Home Senior Resources Section 504 Home Repair Program Explained

Section 504 Home Repair Program Explained

by Derrick
Section 504 feature

After discussing your leaky roof with family at a recent get together, you may have heard somebody raise the topic of the Section 504 home repair program. Maybe you live in a cold climate and you’re wondering how to keep an old home warm, and that requires improvements or upgrades.

Section 504 Home Repair Program is a government program offers money for home repairs to both rural homeowners and seniors on a fixed income who need home repairs they cannot otherwise afford.

Who Manages Section 504?

Section 504 is housed under the umbrella of the United States Department of Agriculture, and specifically, falls under the domain of the USDA Rural Development Department. And while you’ll often hear it simply referred to as Section 504, the technical term for this program is the Single-Family Housing Repair Loans and Grants Program.

Qualifications Necessary to Receive Section 504 Money

Before you ever begin to go through the process of filling out paperwork for Section 504, you need to understand if you’ll even qualify for the money in the first place. It’s an exercise in futility to fill out all the paperwork, collect all the necessary documents, and then find the person you need to submit all that information to only to discover that you never qualified for the program in the first place.

So, if you’re going to consider applying under Section 504, here are some of the basic qualifications you’ll need:

  • You must live in a rural area
  • You must be a US citizen
  • You must be unable to get credit from other lenders
  • You must both be the owner of the home you’re requesting aid for, and you must live in the home as well. No rental properties are allowed to qualify.
  • You must have an income that falls to less than 50% of what the median income is for others within your area

Section 504 Loans

Of the two options available to you, the Section 504 loan will give you more money for more projects. Whether you’re attempting to fix safety hazards, or you’re needing to make some updates, the loan is going to be the option you’re most likely to qualify for. With this money you can improve the energy efficiency of your home, work on the insulation, or do several other repairs as well (talk with your agent to determine what is and is not acceptable).

This loan has an interest rate of 1% with a repayment period of 20 years. Should you apply for a loan that’s greater than $7500, you’re going to need a full title service as well.

Section 504 Grants

A grant is money that you don’t have to pay back. Thus, Section 504 grants are funds gifted to you in which you never have to think about reimbursement. You use the money, and that’s it.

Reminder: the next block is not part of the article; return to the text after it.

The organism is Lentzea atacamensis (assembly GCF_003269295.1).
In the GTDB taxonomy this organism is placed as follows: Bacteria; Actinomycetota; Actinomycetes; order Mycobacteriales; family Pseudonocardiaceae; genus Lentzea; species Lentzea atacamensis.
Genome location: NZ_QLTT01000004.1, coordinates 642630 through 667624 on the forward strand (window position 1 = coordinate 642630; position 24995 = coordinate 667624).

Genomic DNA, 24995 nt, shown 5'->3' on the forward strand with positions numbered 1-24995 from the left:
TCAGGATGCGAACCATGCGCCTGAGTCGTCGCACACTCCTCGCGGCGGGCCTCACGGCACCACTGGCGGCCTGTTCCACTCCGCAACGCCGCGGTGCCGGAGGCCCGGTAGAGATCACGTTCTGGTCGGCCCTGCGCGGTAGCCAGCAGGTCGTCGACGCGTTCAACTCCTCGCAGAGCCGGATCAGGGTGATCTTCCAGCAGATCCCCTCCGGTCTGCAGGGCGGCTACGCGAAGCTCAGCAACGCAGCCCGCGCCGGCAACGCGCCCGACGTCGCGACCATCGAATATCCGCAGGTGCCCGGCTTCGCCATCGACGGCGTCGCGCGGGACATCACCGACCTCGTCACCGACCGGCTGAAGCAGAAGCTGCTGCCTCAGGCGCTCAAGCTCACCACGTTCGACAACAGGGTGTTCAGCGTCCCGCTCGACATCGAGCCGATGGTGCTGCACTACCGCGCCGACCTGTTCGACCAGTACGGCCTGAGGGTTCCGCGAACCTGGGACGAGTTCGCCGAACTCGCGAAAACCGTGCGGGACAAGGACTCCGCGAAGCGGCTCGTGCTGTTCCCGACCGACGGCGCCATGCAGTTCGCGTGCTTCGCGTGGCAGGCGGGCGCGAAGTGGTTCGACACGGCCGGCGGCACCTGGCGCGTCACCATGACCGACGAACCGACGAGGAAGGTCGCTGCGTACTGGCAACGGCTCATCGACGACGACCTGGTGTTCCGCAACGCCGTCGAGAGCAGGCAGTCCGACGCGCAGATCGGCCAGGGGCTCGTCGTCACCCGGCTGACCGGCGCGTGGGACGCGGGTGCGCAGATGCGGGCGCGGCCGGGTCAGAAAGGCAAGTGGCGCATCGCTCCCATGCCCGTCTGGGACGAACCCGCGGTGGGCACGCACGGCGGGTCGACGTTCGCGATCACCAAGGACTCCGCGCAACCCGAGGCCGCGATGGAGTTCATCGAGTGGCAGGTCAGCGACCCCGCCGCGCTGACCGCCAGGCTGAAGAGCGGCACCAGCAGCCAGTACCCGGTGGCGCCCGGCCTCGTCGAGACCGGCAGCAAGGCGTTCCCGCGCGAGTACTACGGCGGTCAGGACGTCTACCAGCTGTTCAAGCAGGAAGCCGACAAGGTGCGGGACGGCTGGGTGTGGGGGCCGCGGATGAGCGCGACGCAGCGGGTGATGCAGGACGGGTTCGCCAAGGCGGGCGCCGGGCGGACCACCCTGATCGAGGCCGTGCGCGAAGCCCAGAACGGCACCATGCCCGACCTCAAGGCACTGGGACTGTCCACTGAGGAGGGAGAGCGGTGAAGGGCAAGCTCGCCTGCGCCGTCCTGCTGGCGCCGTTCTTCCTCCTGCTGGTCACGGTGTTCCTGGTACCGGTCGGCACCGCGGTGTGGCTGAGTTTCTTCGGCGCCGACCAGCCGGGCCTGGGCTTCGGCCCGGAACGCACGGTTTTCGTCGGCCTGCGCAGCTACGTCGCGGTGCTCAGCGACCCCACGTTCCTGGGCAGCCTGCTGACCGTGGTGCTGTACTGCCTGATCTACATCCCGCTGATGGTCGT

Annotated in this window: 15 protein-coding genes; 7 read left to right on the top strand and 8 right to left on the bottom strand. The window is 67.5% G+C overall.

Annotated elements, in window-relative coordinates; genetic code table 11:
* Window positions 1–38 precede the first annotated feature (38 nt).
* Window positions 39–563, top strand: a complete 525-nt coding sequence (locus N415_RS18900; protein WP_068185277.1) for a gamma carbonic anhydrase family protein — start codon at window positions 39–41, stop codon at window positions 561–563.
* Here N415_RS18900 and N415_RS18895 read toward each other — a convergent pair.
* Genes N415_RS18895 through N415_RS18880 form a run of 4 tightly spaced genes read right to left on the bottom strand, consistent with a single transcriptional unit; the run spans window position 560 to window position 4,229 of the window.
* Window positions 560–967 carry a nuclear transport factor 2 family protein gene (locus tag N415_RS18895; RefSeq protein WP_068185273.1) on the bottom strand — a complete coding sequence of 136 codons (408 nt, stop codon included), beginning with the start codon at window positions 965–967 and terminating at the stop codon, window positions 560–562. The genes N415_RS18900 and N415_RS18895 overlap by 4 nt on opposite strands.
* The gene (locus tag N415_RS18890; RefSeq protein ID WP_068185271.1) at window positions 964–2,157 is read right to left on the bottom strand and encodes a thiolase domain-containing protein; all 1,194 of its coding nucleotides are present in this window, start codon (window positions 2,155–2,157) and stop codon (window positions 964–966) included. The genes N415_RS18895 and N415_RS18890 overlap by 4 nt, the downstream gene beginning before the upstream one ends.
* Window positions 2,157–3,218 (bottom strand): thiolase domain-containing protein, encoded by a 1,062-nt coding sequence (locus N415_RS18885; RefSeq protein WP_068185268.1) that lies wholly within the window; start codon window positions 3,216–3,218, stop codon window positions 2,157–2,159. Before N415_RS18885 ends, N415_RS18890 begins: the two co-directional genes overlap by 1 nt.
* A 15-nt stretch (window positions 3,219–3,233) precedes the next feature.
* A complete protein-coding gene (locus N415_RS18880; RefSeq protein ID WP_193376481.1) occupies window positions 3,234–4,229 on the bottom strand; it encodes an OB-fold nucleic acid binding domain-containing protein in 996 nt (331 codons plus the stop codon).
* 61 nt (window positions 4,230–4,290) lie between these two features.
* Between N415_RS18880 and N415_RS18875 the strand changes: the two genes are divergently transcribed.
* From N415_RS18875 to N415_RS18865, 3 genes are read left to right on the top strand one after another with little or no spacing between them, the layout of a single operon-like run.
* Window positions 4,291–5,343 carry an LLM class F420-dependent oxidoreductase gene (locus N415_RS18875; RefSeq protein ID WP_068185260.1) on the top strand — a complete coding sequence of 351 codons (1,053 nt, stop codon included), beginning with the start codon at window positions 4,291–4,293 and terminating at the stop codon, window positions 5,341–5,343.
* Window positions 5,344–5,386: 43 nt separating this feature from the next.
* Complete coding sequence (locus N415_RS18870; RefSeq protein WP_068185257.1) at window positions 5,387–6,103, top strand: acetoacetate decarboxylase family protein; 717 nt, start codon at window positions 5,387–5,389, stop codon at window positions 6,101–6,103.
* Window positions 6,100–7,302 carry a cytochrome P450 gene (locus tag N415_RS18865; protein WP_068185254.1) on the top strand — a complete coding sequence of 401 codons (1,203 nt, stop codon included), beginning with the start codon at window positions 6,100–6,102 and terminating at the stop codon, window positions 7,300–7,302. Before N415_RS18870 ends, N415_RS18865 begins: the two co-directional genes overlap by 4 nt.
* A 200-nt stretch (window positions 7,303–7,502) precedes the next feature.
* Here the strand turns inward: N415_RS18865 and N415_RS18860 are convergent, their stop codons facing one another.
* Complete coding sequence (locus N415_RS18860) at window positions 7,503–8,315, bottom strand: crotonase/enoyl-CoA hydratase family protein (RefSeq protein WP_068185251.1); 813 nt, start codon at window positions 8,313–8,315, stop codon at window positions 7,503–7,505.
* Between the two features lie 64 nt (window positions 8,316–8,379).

However, you’re going to be much more limited in what you can do and how much money you can receive if you opt for a Section 504 grant rather than a Section 504 loan.

With a 504 grant, you can only use the money to remove health or safety hazards from your home. If you’re simply attempting to update your kitchen, you’re going to be denied here.

You also need to know that if you sell your home within three years of receiving Section 504 grant money, you’ll be required to repay the grant in full.

How Much Money Can You Get Through Section 504?

There are a number of variables that play into how much money you’ll receive through Section 504, but the chief factor to consider is whether you’re looking at the loan or the grant option.

If you’re looking at the Section 504 loan, you could potentially receive up to $20,000 to work on your home. If you’re looking at the Section 504 grant, the maximum amount of money you could receive to work on your home is $7500.

Additional Section 504 Funds

Sometimes you can combine a Section 504 loan and 504 grant together. The USDA can be choosy with when they permit this and when they do not, but should they approve you for such an amount, you could then qualify for up to $27,500.

In addition, there are some states which grant additional money on top of whatever is given via Section 504. States that give these additional funds are:

California, Hawaii, Illinois, Indiana, Iowa, Kentucky, Maine, Michigan, Mississippi, New Jersey, New Mexico, New York, North Carolina, Oregon, Pennsylvania, South Carolina, Texas, Tennessee, Virginia, Washington, and West Virginia.

You’ll need to contact the State Office for more details on how this works in your state.

What You Can Use Section 504 Money For

architect looking at building

Section 504 funding is specifically labeled as funds that’s to be used for home repairs to modernize a home – particularly if these repairs correct an otherwise hazardous situation. A sidewalk with holes that presents a very clear tripping hazard could thus potentially be a project Section 504 funding could be applied to. The same goes for a wiring problem which could result in a house fire.

If you can demonstrate that a problem is potentially dangerous, then you stand a good chance of being ok applying Section 504 funding to it.

  • Prior examples of what people have used Section 504 money for include:
  • Building another room on your home to accommodate a family member
  • Upgrades to accommodate handicapped individuals
  • Potentially dangerous structural faults
  • Roof repairs

If the project you need worked on could easily fall within those bullet points, you’re probably in luck.

What You Can’t Use Section 504 Money For

plumbing pipe and wrenches

Section 504 is very specific with what you can and cannot use the money for. If any of the below are features around your house that you want to be worked on, just know that you’re not going to be able to use Section 504 funds for such.

Any attempts to list that this is what you want the money for in your application will be met with a swift denial. Should you use Section 504 funds for any of the below without your assigned agent’s notification, you will end up in a mess of trouble.

So, if you’re given Section 504 funding, don’t use it for any of the following:

  • Work on your landscaping
  • To build a new deck (though dangerous decks can be repaired)
  • To pay off any bills you collected before the application for Section 504 funds was approved